Reading and the Persistence of Literature (Studies in German Literature, Linguistics, and Culture)
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|Format: ||Hardcover, 300 pages|
|Published In: ||United States, 02 December 2013|
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Invoking Goethe's name has become fashionable again. With new methods and technologies of reading threatening to render literature virtual and insubstantial, we have the sense that "Goethe's ghosts" - the otherwise neglected voices and traditions that, finding their most trenchant expression in Goethe, inform the Western storehouse of literature - can show us long-forgotten dimensions of literature. Inspired by the distinguished Goethe scholar Jane Brown, whose life's work has called attention to the allegorical modes haunting the mimetic forms that dominate modern literature, the contributors to this volume take a rich variety of approaches to Goethe: cultural studies, history of the book, semiotics, deconstruction, colonial studies, feminism, childhood studies, and eco-criticism. The persistence, omnipresence, and modalities of the "ghosts" they find suggest that more than influence or standards is at issue here. Goethe's work informs current debates on nineteenth-century nationalism, while his Faust increasingly serves to express contemporary culture's anxiety about new technologies. The stubborn reappearance of these revenants testifies to more fundamental issues concerning the status of literature and the task of the reader. As the contributors demonstrate, these questions acquire renewed urgency in writers as diverse as Hegel, Adorno, Benn, Droste-Hulshoff, and Nietzsche. Each of the essays testifies to the enduring salience and presence of Goethe. Contributors: Helmut Ammerlahn, Benjamin Bennett, Richard Block, Dieter Borchmeyer, Franz-Josef Deiters, Richard T. Gray, Martha B. Helfer, Meredith Lee, Clark Muenzer, Andrew Piper, Simon Richter, Jurgen Schroeder, Peter Schwartz, Patricia Simpson, Robert Tobin, David Wellbery, Sabine Wilke. Simon Richter is Professor of German Literature at the University of Pennsylvania. Richard Block is Associate Professor of German at the University of Washington.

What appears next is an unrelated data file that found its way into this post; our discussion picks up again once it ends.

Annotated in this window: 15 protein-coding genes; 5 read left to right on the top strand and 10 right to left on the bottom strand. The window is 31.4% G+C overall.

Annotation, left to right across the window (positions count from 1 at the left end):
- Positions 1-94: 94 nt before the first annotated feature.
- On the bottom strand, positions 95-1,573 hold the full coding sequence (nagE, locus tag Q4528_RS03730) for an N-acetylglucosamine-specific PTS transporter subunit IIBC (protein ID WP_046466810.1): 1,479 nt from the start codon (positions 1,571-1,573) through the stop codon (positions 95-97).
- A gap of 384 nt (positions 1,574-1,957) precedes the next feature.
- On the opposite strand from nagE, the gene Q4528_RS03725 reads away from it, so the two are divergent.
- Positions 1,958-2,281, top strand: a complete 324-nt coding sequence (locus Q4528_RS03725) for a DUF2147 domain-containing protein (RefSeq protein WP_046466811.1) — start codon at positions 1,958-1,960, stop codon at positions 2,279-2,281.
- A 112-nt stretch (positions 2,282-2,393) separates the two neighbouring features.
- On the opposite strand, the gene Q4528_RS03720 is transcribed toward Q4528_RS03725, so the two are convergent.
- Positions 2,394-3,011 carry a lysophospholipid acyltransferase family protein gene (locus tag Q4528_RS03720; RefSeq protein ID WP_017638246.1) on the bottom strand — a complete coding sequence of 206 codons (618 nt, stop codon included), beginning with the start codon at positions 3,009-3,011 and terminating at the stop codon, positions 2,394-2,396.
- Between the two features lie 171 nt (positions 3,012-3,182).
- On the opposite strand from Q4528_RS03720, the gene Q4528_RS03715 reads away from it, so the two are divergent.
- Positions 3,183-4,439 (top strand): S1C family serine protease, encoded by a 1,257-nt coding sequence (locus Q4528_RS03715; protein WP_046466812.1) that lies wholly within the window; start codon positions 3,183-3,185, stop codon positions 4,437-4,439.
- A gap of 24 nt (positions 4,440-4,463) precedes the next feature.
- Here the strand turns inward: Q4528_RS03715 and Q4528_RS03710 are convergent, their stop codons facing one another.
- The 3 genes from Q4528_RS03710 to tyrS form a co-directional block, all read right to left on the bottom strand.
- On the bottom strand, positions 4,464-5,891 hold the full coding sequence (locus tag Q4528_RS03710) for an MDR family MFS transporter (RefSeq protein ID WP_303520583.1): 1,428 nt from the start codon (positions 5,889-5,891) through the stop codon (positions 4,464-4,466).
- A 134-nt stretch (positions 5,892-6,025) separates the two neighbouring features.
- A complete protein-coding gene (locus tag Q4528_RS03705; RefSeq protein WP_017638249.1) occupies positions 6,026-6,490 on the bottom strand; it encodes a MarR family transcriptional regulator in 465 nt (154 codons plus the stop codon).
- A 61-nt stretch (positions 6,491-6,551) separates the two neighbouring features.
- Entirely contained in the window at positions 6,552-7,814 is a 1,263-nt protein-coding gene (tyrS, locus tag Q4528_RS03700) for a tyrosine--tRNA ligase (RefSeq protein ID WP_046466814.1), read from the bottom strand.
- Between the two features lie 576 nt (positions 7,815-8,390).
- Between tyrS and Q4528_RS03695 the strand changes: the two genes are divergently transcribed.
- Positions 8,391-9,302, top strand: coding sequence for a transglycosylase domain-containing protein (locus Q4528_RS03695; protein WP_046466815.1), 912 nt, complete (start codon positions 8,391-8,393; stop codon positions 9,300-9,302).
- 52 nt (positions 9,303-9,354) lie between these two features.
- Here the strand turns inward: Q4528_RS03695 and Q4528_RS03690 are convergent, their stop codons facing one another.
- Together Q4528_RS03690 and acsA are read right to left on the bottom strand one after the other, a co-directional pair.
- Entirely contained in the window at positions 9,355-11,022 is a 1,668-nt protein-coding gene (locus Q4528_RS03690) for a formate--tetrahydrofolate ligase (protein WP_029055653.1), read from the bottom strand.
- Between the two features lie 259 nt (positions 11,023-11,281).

(The editors) provide a complex introduction . . . . (T)he essays (are) all by renowned scholars who possess broad comparative expertise. . . . Recommended. CHOICE If the introduction by the editors bears the subtitle "Reading with Jane Brown," and the volume as a whole, in allusion to Brown's 2007 monograph on allegory, the subtitle Reading and the Persistence of Literature, Richter and Block assert the claim to the survival and continuance of an exact reading practice, a "reading" in Jane K. Brown's sense: the intensive, at times even hair-splitting reading of literary textding" in Jane K. Brown's sense: the intensive, at times even hair-splitting reading of literary texts. The contributions in this worthy volu
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